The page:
Mark L. Heimbouch

Yes. So we completed the share authorization that was made last year. We have outstanding a $300 million authorization that was made on the last quarterly -- we announced in the last quarterly call. But I think our capital allocation methodology remains the same, continue to invest in growth in the business, including M&A and being opportunistic as it comes to buybacks. So we continue to view that as opportunity. But to date, we have not used the $300 million.

Operator

We'll go next to Bryan Keane with Deutsche Bank.

Bryan Keane - Deutsche Bank AG, Research Division

Just wanted to ask about Walmart. What percentage are we complete so far of the rollout?

Charles D. Drucker

Walmart, it's transitioning, all the stores are attached to us, so -- and we have transaction running on different type of card -- card types, and we'll continue to ramp and complete within the quarter. So all the stores are connected now to us with different card types starting to come to us.

Bryan Keane - Deutsche Bank AG, Research Division

Okay, yes, I'm just trying to get a sense. I mean, was 50% of the volume you expect to be ramped or just give us a sense of how much more is left to go so that we can try to model out 2Q, I guess, is what I'm trying to say.

Mark L. Heimbouch

Bryan, I'd look at it this way. I mean, all the stores are connected and the volume is ramping, as we speak.

Bryan Keane - Deutsche Bank AG, Research Division

Okay.

Mark L. Heimbouch

So it's the end of April.

Charles D. Drucker

I mean, we said by the end of the second quarter, we should be at full pace.

Bryan Keane - Deutsche Bank AG, Research Division

Okay, and then on -- just looking at Element, I know last quarter, it was about $10 million in revenue. I think it was. And so is there any seasonality to expect in Element? Obviously, I don't know if retail sales in Element are higher in the fourth quarter than they would be on the first quarter?

Mark L. Heimbouch

I mean, in terms of thinking about the revenue outlook, they continue to ramp. So you have a couple of things going on in terms of Element. One, just the high double-digit rate of growth. So their fourth quarter will obviously be the biggest in terms of production, that's due to some seasonality, but it's also just due to new business growth.

Bryan Keane - Deutsche Bank AG, Research Division

Okay. And then when looking at the numbers on the Merchant side, if same-store sales were low single-digits and you have Walmart ramping, I'm just trying to figure out, is there a lot of new business in that transaction count that we're looking at as well? I'm just trying to figure out how much is in addition to Walmart and same-store sales that we're seeing right now in the current transaction run rate?

Mark L. Heimbouch

So same-store sales is coming in about half the rate of transaction or revenue growth. Right, and you have to consider some attrition being in there, too. The difference has to be new business. So that will be new business signed and on our platform, revenue producing over the last few quarters.

Bryan Keane - Deutsche Bank AG, Research Division

And then there were couple large Litle wins, if I recall, on the ecommerce side in the fourth quarter. So that's probably also supplementing the first quarter?

Mark L. Heimbouch

That will contribute to that, too.

Operator

And we'll go next to Jason Kupferberg with Jefferies.

Jason Kupferberg - Jefferies LLC, Research Division

Just wanted to make sure I heard you right on the tax rate for the year. Is the expectation on the full year tax rate coming down a couple of points to the 36.5%?

Mark L. Heimbouch

Yes. So we -- given our legal entity structure, we give a rate to provide you guys in terms of how to get the cash net income. So instead of using 38.5% from the prior year, it would be 36.5% for the current year, as well -- in addition to that, you would include $11 million of cash tax adjustments.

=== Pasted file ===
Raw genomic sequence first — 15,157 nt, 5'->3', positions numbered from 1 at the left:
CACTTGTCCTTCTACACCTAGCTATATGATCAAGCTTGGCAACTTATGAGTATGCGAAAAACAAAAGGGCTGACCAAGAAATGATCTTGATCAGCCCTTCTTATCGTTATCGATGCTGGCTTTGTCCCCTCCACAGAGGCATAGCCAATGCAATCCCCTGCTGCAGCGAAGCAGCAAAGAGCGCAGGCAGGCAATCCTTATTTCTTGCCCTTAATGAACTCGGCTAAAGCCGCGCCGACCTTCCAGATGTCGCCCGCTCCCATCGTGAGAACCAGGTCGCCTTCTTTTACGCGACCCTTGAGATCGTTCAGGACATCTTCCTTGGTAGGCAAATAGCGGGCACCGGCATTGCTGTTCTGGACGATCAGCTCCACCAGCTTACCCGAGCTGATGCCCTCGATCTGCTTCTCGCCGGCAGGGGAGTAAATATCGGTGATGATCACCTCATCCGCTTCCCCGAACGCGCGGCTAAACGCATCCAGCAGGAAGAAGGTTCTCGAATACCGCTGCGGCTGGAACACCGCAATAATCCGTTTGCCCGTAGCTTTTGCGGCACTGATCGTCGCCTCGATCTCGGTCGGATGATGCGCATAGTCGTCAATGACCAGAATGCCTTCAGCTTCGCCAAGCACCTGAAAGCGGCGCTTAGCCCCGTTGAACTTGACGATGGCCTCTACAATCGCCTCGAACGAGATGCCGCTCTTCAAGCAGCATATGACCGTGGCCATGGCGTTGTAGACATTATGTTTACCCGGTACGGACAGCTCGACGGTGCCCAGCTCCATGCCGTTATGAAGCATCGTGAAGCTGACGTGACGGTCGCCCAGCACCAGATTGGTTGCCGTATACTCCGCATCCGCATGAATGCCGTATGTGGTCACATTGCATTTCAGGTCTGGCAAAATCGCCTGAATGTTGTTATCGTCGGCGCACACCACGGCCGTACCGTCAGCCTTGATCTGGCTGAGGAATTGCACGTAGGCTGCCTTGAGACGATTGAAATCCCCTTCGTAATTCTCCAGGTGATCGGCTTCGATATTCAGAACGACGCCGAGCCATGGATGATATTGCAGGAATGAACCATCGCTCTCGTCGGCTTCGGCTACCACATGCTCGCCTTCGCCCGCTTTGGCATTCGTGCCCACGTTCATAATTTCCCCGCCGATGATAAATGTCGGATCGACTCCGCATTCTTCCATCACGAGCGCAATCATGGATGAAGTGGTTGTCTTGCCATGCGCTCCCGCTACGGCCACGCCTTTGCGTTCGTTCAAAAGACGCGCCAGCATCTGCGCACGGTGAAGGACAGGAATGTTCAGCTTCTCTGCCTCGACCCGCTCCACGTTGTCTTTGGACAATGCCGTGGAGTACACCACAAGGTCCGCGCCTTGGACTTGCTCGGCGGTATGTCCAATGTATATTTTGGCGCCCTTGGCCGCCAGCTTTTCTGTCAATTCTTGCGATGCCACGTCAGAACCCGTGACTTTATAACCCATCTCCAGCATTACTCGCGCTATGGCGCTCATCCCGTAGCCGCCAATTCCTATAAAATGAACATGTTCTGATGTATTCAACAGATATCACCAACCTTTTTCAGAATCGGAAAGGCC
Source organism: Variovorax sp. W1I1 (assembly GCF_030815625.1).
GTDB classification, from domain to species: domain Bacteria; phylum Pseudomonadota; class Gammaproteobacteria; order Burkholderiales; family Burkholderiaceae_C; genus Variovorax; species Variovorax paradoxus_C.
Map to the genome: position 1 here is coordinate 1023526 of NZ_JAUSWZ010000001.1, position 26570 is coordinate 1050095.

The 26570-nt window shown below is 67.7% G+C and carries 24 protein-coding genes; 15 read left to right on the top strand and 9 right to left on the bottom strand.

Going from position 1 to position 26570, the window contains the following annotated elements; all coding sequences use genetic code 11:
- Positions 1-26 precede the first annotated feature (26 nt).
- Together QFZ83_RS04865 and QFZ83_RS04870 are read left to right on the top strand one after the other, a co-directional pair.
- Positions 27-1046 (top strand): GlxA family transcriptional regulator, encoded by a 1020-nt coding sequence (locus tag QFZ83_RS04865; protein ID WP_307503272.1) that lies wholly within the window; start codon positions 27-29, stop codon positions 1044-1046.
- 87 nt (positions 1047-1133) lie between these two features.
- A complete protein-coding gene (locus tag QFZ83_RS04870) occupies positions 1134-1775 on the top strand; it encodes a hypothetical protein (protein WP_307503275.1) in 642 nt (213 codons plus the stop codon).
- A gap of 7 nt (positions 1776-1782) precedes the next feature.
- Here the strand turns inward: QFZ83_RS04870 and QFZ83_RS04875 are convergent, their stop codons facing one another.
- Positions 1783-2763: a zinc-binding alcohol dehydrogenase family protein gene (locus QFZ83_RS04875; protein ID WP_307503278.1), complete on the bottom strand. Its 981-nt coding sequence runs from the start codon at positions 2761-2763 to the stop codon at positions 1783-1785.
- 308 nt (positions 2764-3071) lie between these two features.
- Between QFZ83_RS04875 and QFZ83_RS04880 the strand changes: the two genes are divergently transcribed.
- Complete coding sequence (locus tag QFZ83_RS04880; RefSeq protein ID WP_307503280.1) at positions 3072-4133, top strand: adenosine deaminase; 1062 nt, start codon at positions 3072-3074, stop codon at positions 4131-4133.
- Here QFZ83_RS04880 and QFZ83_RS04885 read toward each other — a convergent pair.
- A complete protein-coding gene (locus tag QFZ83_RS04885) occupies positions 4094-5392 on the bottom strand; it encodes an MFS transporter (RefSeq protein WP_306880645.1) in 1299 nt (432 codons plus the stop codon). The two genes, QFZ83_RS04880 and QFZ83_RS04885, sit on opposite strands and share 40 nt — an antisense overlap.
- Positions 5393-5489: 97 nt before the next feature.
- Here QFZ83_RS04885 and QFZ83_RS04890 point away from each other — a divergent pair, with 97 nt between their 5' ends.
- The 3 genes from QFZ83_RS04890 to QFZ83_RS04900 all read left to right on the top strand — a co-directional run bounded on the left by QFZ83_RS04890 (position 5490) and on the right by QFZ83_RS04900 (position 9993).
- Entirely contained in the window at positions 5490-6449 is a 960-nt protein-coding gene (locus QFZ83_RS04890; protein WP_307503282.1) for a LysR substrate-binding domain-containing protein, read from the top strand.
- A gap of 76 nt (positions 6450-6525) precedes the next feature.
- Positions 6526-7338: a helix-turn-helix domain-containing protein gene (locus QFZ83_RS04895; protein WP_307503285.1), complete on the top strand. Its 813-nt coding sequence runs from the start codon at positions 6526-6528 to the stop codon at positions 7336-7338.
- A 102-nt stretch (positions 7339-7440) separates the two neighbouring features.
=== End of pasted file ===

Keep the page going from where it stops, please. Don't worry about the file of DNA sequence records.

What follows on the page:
Jason Kupferberg - Jefferies LLC, Research Division

Okay, to get down to what you guys call the adjusted cash tax rate?

Mark L. Heimbouch

Yes, yes.

Jason Kupferberg - Jefferies LLC, Research Division

Okay, all right. So I guess we'll just have to throw that to our model to see how it compares because -- have you guys given guidance on the tax rate last quarter for the full year '14, I couldn't recall. My people are just using the same as last year.

Mark L. Heimbouch

Actually, I think we gave a blended -- I think we gave kind of a rate after all that, our effective tax rate. So we did talk about it. I'm not sure in the same level of detail, but we did talk about it.

Jason Kupferberg - Jefferies LLC, Research Division

Okay, okay got it. And then if we just look, I guess in the kind of the middle of the P&L, the pro forma EBITDA growth this quarter. I mean, it's been decelerating a bit. I think it was about 7% this quarter, obviously your net income and EPS growth is a lot higher given the tax rate work and the capital deployment with the buybacks. But I mean, how do you feel guys kind of on a normalized basis around the pro forma EBITDA growth, I guess there will be some easier comparisons later this year. So do you think we're kind of seeing the bottom here in Q1 in terms of year-over-year growth in that metric?

Mark L. Heimbouch

Well, it's tied to -- EBITDA growth is tied to revenue growth, right? And we've been getting leverage on the margins. So I think our expectation is continue to get leverage on the margin. We think about our cost structure, talked a lot about G&A, and I think we've -- a year or so ago, we've been predicting that G&A becomes much more like a fixed cost. I think they're starting to see that come to realization. I also made comments in the script in terms of how to think about OpEx. So in addition to what we believe to be a very competitive cost structure today, Carlos Lima and team, our COO, have really been executing on additional initiatives. Therefore, we expect actually OpEx to be stable to down on an absolute dollar basis over the remaining part of the year. So revenue growth with EBITDA margin expansion should deliver higher EBITDA growth.